“St. James Place”
Directed by Steven Spielberg (“Lincoln”), written by the Coen brothers (“No Country for Old Men”), starring Tom Hanks (“Captain Phillips”), shot by Janusz Kaminski and edited by Michael Kahn (the team that brought you the unforgettable reality of “Saving Private Ryan”). “St. James Place” is a spy thriller based on the 1960 U-2 Incident. Be ready. Be excited.
Alejandro González Iñárritu, who directed last year’s comedy-drama sensation “Birdman,” will return this year with “The Revenant,” a story about the life of American frontiersman Hugh Glass. Glass (Leonardo DiCaprio, “Wolf of Wall Street”) was a fur trapper and adventurer renowned for his exploits in the American West throughout the 19th century. The film will focus mainly on his expedition with Ashley’s Hundred (a band of 100 people), in which Glass was mauled by a grizzly bear, crawled more than 200 miles to Fort Kiowa, recovered and sought the revenge of those who left him behind.
“Avengers: Age of Ultron”
Big budget, big sequel, big characters, big action, big stakes.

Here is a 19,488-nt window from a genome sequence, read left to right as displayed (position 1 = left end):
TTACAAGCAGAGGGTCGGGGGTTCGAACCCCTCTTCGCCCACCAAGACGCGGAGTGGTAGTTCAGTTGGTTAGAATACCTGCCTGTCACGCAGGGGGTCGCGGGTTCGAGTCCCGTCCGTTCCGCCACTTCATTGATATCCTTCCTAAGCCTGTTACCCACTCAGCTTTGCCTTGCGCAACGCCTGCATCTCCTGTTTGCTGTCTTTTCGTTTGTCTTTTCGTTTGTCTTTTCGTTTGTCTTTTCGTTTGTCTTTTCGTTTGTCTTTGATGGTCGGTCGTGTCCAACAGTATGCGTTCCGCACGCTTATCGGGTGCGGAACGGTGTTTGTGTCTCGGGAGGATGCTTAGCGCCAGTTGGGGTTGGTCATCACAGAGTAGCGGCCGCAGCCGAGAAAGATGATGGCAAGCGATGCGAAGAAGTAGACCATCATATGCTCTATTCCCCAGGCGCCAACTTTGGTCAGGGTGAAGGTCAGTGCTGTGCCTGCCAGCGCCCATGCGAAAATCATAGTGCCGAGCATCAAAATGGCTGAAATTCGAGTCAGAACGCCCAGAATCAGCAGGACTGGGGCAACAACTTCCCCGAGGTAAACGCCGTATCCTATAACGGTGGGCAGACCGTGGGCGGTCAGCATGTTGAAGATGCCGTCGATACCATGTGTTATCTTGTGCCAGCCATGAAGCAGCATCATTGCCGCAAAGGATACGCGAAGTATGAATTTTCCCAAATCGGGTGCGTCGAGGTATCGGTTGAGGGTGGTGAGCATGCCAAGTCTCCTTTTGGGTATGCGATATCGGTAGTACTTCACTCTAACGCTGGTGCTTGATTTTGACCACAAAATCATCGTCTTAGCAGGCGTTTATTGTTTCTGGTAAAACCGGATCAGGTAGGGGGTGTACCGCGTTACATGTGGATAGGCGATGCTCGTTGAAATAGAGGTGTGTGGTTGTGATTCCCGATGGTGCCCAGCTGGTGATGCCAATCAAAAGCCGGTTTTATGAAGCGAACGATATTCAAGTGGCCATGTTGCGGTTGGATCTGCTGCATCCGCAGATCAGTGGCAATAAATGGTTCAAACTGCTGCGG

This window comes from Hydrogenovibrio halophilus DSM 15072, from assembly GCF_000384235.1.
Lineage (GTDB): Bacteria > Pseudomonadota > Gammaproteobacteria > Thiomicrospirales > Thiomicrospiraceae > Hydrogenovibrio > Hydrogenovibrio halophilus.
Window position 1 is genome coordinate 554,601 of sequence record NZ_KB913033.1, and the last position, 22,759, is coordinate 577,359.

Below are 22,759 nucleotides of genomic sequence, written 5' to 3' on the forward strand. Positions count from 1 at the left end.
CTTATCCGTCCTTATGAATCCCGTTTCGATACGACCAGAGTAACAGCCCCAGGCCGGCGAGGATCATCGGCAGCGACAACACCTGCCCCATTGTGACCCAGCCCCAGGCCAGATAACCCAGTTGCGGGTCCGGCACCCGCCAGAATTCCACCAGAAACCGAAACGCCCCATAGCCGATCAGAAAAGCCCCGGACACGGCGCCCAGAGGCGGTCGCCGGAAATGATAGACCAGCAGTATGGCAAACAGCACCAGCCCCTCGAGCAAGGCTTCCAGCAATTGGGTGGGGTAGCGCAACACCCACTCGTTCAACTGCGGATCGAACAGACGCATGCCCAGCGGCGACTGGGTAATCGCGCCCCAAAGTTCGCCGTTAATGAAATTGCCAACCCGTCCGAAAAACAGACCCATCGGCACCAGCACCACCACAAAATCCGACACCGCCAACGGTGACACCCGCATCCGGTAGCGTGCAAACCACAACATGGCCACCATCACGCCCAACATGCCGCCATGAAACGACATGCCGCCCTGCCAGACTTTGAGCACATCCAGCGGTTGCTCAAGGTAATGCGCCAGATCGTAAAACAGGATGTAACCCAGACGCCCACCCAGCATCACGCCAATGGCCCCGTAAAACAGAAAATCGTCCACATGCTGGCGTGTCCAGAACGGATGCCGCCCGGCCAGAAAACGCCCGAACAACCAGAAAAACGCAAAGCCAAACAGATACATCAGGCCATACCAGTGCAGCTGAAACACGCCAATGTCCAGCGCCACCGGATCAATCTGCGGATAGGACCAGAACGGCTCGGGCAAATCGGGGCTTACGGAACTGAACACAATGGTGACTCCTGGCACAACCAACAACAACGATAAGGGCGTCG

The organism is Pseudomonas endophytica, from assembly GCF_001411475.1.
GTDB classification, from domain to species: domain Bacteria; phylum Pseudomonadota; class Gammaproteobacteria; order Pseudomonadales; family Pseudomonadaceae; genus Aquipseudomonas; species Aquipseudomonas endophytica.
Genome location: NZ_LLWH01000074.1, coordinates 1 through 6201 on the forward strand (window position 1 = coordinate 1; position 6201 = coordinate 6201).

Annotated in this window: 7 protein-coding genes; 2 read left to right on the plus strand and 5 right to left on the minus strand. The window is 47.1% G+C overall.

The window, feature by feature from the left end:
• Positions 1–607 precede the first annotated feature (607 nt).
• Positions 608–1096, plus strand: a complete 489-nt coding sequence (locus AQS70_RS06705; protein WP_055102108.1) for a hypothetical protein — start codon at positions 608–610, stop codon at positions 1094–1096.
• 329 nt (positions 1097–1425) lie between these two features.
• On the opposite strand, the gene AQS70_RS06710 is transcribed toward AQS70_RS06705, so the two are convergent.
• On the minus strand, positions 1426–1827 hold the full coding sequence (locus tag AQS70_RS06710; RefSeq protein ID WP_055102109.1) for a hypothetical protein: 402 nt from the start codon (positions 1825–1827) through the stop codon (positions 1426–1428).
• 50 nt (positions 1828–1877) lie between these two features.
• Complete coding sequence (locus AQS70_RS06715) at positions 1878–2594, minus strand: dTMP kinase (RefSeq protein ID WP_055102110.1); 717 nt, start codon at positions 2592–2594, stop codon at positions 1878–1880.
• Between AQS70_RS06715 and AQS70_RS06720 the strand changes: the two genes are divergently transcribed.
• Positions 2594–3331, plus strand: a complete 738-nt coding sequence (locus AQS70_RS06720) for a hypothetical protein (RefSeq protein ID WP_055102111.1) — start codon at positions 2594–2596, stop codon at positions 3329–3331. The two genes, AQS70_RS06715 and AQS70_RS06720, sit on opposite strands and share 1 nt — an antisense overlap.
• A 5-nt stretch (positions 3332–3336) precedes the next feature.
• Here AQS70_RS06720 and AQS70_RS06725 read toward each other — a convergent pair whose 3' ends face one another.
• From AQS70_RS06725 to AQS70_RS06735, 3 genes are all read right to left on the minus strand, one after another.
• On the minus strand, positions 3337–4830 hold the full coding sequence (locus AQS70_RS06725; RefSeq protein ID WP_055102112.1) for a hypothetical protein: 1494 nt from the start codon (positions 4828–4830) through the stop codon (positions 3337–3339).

Though this film’s premise seems to draw a bit (or a lot) from the 2008 comedy hit “Step Brothers,” it certainly promises its fair share of laughs, gags and memorable lines. Director Jason Moore has made a career on Broadway and directed his debut film in 2012 with “Pitch Perfect,” a combination of music, fun performances and wild theatrics. “Sisters” stars Tina Fey, Amy Poehler and Maya Rudolph, a trio of Saturday Night Live comedians so funny and so right for each other, this film is bound to be a home run.
“Ricki and the Flash”
If the writer of “Juno” (Diablo Cody), the director of “The Silence of the Lambs” (Jonathan Demme) and Meryl Streep announced that they had a movie in the works, would you believe them? What would you imagine? “Ricki and the Flash” answers both of those questions. Streep (“Into the Woods”) is set to play Ricki, an aging rock star who abandoned her family to become a famous musician. Ricki’s life takes an even greater dramatic turn when her ex-husband Pete (Kevin Kline, “The Conspirator”) asks her to visit Chicago in order to help their estranged, divorced daughter Julie (Mamie Gummer, “Cake”) through a difficult time.
“Star Wars Episode VII: The Force Awakens”
You’d think they could come up with a better title. J. J. Abrams (“Star Trek”), Lawrence Kasdan (“Indiana Jones and the Raiders of the Lost Ark”), Adam Driver (“Frances Ha”), Oscar Isaac (“Inside Llewyn Davis”), Andy Serkis (“Dawn of the Planet of the Apes”), the entire main cast of the original films, John Williams, George Lucas and practically all the forces of a galaxy far, far away, and they come up with, “The Force Awakens.” Well, personal qualms aside, this film seems to reinvigorate all the themes and tropes that made the original trilogy so popular. I just hope Kasdan and Abrams bring back Jar Jar Binks.